I learned I could read the summer before fifth grade. Technically, I could actually read before then, but the adults seemed to feel I was a bad reader; so I was. Being a bad reader (and not wanting to look bad) I faked it. In fourth grade I made book reports from books I had chosen for their pictures, so I could tell the story of the book without reading it.
The moment I “learned to read” is vivid still today. My mother is sitting on the couch with me reading The Battle of Britain, a Landmark Book now out of print I am sure. The story is a gripping, and I am at one with history and my mother’s undivided attention. I am in love.
Halfway through she looks up and says, “Oh, my gosh. It’s 5:30. I have to get dinner ready.”
Shocked out of my bliss, I say, “No, you can’t. Please don’t stop. We have to finish.”
“No. I am sorry. I have to make dinner, now. I’m sorry.”
There I was, right in the middle of real, historical action, and I had to know how it ended. I finished the book before dinner. From then on, “I could read.” More accurately, that moment on the couch liberated me from the notion that I could not read.
Still, the summer after sophomore year in high school, my parents, still concerned about how long it took me to get through the mountain of reading that high school required, enrolled me in the “Baldrich Reading Center” in Greenwich, Connecticut, in hopes that I could learn how to get through books faster.
Baldrich started us off with a pre-test in which I demonstrated that I could read 260 words per minute with 90% comprehension. Then, they set about teaching me the skills of reading faster: pre-reading, planning ahead, skimming, reading different material at different speeds, getting the big picture before plunging in, speed reading, focusing only twice per line—see, I remember it all. We were told that really good readers focus only once. Hoping that at the end of the summer I would be able to read fast enough so that I would not have to stay up till midnight doing my homework, I applied myself diligently.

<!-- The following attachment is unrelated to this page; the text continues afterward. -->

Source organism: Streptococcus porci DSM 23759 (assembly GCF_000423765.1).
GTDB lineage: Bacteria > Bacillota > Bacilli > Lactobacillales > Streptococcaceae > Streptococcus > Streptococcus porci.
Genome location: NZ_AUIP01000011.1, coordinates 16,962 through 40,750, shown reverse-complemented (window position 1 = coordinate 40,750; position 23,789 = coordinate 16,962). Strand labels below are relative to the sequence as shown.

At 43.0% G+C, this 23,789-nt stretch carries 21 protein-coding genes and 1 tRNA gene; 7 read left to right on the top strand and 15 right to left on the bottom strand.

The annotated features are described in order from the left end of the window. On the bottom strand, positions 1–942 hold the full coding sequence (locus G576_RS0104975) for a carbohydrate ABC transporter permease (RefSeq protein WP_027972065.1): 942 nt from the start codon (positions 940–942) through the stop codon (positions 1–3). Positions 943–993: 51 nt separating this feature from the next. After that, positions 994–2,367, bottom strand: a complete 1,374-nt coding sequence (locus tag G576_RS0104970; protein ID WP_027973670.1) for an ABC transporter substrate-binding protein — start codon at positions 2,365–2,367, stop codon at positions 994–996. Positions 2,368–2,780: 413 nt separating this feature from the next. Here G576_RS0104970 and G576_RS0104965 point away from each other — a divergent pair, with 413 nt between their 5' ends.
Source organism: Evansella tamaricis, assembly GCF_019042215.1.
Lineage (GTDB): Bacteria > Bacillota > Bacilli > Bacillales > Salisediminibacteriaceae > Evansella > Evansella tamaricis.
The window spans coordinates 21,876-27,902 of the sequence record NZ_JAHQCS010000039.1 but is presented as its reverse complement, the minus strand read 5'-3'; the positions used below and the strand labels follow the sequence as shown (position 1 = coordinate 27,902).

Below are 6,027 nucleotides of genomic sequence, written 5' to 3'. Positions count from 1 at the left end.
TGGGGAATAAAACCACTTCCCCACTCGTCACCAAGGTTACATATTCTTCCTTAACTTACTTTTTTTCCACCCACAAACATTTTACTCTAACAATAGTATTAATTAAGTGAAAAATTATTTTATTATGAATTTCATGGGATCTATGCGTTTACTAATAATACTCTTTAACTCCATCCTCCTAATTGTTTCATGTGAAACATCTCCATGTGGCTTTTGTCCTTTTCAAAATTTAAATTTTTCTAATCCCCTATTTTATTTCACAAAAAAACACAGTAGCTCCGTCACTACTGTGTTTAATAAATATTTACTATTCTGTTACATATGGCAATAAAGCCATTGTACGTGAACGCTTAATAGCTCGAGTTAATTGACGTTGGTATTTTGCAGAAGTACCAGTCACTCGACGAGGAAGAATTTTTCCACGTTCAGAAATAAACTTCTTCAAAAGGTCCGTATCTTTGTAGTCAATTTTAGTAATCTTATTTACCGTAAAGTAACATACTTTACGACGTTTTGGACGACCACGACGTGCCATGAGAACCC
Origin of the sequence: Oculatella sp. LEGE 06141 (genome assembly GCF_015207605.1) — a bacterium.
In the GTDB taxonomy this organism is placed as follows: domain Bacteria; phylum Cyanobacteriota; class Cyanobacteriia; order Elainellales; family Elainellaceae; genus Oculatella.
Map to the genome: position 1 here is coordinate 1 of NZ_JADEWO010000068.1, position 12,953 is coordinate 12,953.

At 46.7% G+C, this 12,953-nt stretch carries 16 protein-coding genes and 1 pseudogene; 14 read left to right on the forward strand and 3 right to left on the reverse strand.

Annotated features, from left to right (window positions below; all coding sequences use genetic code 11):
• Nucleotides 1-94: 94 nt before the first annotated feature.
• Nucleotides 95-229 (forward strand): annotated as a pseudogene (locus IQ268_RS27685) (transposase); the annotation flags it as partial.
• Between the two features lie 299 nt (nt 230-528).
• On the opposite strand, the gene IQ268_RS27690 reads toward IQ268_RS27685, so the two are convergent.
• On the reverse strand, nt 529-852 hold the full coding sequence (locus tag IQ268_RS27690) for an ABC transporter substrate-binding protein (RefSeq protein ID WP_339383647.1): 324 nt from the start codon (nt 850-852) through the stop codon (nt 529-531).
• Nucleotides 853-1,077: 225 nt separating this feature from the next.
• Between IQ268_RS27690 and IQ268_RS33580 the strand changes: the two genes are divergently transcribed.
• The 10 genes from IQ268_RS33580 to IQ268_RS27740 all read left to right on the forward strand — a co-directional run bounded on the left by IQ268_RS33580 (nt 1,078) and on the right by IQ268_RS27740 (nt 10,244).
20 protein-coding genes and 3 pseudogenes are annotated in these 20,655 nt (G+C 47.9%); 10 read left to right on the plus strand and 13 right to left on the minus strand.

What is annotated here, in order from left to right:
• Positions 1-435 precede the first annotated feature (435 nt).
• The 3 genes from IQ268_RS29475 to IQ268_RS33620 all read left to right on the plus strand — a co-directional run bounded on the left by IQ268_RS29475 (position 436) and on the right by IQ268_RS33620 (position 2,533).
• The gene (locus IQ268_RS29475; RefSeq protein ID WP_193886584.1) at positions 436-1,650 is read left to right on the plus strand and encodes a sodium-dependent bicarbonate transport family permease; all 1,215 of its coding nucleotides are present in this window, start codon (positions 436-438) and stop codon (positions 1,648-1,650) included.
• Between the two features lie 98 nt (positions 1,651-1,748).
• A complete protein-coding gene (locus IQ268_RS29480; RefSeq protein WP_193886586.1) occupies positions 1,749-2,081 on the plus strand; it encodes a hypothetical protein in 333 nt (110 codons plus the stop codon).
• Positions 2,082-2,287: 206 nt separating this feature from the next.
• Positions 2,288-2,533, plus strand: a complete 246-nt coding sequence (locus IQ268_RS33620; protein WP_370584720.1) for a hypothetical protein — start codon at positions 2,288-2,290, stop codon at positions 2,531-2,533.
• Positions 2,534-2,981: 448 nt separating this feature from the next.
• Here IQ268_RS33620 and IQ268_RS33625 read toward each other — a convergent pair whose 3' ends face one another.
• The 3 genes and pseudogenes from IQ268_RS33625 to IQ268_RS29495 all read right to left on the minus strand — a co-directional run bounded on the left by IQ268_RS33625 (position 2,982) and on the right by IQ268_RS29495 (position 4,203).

At the end of six weeks I was given a “post test,” the results of which were that I could now read 320 words per minute with 60% comprehension. The mathematics was clear: 260 x .9 = 234; 320 x .6 = 192. Before=234; After=192. Hmmmm.
I still read word for word, sometimes rereading sentences, but the older I get the happier I am with the brain I was given. My wife says, “Sure, I can read a book in a weekend but don’t remember anything. Finishing a book takes you a long time, but you remember it all. Which is better?”
I am certain that today I would have been labeled “dyslexic.” I was twenty when educators invented it, describing those of us who have trouble reading, defining the symptoms of the “syndrome,” creating a category of person, and turning it into a field of study.
Forty-five years of professional experience helping children learn and keeping on top of the research in the field of dyslexia and other learning disabilities, has not proven to me that creating a syndrome has done much for us other than upgrading “retarded” from a catch-all label to a disability. A child can now say, “I’m not stupid; I have dyslexia,” and that is a good thing.
So what? 35% of CEO’s of American companies would “test positive” for dyslexia—maybe a dyslexic brain is an asset.
Children are not really at risk for their weaknesses, but for the notion that weaknesses put you at risk. Labeling a weakness can engrave it into one’s ego, turning a temporary inability into a permanent disability. Worrying about a weakness takes one’s eye off the core question: “How do I get this done?”
Comparing any brain with how the “normal” reading brain works and focusing on what is missing is fundamentally Procrustean. (Look up Procrustes.) For all the hundreds of children and adults I know who read in ways that are different from the ways rewarded by schools, the challenge is still the same: to figure out how your unique brain works and to make it work for you.
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